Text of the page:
Improved management practices and knowledge
Villagers from Kisiwa Panza and Kukuu have volunteered to close 436 hectares of fishing grounds for three month periods to allow the octopus to replenish there. Mwambao is working with the village fishery committees to implement their plans through the creation of local village by-laws and to raise awareness with nearby villages. The opening of the areas coincide with the month of Ramadhan; a notable increase in average weight and total catch of octopus as a result of the closures provide a boost in income for community members at a time of especially high expenditure.
Mwambao has partnered with the Reefball Foundation International, Marinecultures and the local fisheries committee in Jambiani, Unguja to build the first artificial Reefball Project on the African continent. 87 reefballs have been deployed in March 2015 in an area that the committee are going to manage as a no-take zone to act as a fish nursery to support the local fishery. Mwambao is working with the committee to successfully manage the area which will also be used as a tourist snorkelling attraction.
Scientific and local understanding of coastal marine ecosystems
Through community film, villagers from Jambiani have filmed local coastal sacred forest groves, the only remaining pockets of forest biodiversity, documented the traditions associated with them and the history of the village from local elders. This information has been archived with the Department of Antiquities. Mwambao is working with partners to promote conservation of these forest groves.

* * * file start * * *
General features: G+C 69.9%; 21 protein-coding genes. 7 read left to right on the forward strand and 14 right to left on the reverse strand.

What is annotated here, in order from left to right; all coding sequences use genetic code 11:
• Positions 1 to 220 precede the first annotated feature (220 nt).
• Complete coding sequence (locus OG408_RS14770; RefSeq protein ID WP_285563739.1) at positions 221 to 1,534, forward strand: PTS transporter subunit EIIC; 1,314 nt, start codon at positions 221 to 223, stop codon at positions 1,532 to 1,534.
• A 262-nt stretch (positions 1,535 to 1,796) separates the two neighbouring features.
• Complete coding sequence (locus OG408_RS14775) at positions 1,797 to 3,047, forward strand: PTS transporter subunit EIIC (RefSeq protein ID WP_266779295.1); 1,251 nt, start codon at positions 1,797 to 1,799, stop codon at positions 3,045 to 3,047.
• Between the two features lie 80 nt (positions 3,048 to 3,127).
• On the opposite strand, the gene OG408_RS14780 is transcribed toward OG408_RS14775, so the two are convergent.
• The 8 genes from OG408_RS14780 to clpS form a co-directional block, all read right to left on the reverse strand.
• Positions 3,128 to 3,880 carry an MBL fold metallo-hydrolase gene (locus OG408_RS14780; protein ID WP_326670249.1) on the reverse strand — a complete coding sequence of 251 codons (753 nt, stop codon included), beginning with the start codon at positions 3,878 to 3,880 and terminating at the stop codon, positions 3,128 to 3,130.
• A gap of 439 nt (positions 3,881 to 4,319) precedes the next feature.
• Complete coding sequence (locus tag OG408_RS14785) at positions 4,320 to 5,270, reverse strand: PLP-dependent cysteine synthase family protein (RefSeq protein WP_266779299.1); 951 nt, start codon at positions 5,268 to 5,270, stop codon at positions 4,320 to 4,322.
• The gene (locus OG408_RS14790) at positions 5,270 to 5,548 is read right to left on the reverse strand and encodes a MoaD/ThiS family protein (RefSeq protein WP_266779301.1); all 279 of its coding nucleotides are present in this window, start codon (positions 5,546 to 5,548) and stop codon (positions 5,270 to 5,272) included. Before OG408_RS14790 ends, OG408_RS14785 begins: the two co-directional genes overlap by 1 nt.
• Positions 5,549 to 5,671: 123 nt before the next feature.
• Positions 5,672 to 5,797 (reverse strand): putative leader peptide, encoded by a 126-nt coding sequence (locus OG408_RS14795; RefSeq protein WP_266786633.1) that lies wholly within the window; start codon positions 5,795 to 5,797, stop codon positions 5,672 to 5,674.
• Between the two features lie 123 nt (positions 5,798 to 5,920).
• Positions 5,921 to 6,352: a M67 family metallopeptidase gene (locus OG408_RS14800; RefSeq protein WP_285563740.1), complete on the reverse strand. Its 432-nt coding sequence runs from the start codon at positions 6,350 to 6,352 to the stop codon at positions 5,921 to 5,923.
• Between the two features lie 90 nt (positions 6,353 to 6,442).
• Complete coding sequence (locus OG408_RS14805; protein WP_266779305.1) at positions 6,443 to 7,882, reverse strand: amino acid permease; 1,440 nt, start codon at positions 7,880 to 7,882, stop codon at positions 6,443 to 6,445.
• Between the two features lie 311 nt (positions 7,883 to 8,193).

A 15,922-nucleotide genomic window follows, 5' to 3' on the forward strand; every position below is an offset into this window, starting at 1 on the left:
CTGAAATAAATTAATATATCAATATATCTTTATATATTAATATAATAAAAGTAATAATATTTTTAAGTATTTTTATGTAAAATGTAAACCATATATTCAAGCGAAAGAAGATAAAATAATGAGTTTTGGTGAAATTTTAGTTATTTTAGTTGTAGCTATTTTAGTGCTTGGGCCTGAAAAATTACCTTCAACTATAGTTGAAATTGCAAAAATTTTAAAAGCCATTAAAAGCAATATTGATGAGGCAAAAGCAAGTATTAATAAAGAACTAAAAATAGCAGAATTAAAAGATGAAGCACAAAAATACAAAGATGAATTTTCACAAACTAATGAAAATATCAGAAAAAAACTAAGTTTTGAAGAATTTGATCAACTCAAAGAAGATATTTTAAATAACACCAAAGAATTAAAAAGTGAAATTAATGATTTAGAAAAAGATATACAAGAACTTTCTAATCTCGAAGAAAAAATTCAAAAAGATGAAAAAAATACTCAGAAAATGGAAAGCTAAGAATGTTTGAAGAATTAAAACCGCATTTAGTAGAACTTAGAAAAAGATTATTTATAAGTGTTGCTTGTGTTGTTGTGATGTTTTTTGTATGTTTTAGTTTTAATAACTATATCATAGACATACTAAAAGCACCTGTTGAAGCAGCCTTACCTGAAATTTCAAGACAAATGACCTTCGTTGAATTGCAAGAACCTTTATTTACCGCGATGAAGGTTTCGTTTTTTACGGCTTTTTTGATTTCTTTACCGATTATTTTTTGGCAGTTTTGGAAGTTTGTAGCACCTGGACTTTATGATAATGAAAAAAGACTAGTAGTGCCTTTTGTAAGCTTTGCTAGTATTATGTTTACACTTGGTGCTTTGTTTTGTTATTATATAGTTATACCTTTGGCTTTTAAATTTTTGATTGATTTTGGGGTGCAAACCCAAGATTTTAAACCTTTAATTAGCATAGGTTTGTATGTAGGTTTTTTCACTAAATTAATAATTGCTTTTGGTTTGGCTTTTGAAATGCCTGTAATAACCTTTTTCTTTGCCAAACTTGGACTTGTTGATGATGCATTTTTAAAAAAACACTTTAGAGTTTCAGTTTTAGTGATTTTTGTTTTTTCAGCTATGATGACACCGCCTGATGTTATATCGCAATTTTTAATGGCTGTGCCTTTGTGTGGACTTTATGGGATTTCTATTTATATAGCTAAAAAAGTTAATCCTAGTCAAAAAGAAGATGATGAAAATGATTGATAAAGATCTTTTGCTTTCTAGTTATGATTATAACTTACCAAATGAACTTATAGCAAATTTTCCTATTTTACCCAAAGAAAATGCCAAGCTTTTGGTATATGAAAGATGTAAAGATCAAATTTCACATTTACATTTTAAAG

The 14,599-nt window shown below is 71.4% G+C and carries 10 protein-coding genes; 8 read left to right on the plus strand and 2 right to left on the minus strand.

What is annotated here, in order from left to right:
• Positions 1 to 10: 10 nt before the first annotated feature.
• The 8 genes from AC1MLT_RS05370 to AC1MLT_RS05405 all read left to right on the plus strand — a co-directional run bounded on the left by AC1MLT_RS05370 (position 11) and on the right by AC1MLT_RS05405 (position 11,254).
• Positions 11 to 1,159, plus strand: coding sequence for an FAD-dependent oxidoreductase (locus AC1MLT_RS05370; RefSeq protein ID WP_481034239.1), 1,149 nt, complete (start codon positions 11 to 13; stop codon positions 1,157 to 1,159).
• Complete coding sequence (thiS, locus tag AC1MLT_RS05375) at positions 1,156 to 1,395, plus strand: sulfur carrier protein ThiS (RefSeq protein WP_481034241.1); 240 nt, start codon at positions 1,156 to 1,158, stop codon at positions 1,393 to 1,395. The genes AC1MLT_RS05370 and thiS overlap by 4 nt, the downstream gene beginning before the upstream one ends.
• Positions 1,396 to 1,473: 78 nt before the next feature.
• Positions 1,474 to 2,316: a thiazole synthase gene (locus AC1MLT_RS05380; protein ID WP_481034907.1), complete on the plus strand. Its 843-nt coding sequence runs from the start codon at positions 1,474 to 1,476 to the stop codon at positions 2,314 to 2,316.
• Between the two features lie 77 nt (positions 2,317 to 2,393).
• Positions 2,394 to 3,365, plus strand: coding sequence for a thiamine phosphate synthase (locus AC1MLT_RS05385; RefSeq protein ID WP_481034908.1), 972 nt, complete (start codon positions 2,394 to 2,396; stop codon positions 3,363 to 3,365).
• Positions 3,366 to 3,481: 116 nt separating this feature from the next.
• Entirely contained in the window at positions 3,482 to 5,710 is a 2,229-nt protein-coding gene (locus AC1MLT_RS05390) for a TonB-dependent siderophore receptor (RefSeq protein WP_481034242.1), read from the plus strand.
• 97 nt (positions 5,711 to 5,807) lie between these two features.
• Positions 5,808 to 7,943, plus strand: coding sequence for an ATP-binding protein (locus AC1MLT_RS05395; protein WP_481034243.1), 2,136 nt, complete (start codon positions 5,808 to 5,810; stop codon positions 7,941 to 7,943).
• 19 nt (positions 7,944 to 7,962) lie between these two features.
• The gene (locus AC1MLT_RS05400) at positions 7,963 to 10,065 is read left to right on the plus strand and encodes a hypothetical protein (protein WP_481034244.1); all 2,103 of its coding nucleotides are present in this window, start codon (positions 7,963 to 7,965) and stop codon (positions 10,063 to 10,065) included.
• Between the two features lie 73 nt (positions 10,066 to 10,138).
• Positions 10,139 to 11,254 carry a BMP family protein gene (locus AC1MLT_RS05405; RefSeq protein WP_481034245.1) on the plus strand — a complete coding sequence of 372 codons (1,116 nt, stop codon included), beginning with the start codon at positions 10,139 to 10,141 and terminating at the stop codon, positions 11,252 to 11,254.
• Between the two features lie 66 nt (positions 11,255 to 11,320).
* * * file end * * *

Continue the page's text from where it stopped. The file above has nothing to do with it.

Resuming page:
Community members Kisiwa Panza and Kukuu have been actively involved in a range of participatory monitoring activities. Initially, six fishers were trained in community biodiversity monitoring of coral reef ecosystems. Using this knowledge, the trainees later played a key role in monitoring the sea cucumber fishery in the surrounding fishing grounds. Other members of the community have been trained in data collection and analysis of octopus catch, providing crucial feedback on the impacts of octopus closures.
Informed and aware communities
For the villagers of Mlingotini, community film has enabled them to document their local sites of cultural, historical and ecological value. This is important in the face of upcoming Port and EPZ development targeted for the area.
Strengthened local coastal community networks
For the villagers of Kiwengwa, Mwambao provided a forum for the Water Authority and local hoteliers to hear their voice about difficulties accessing freshwater where local wells have become salty due to over-extraction of freshwater from local caves. The Water Authority has promised a more reliable water supply in the coming year. Learn more about this work in a short video.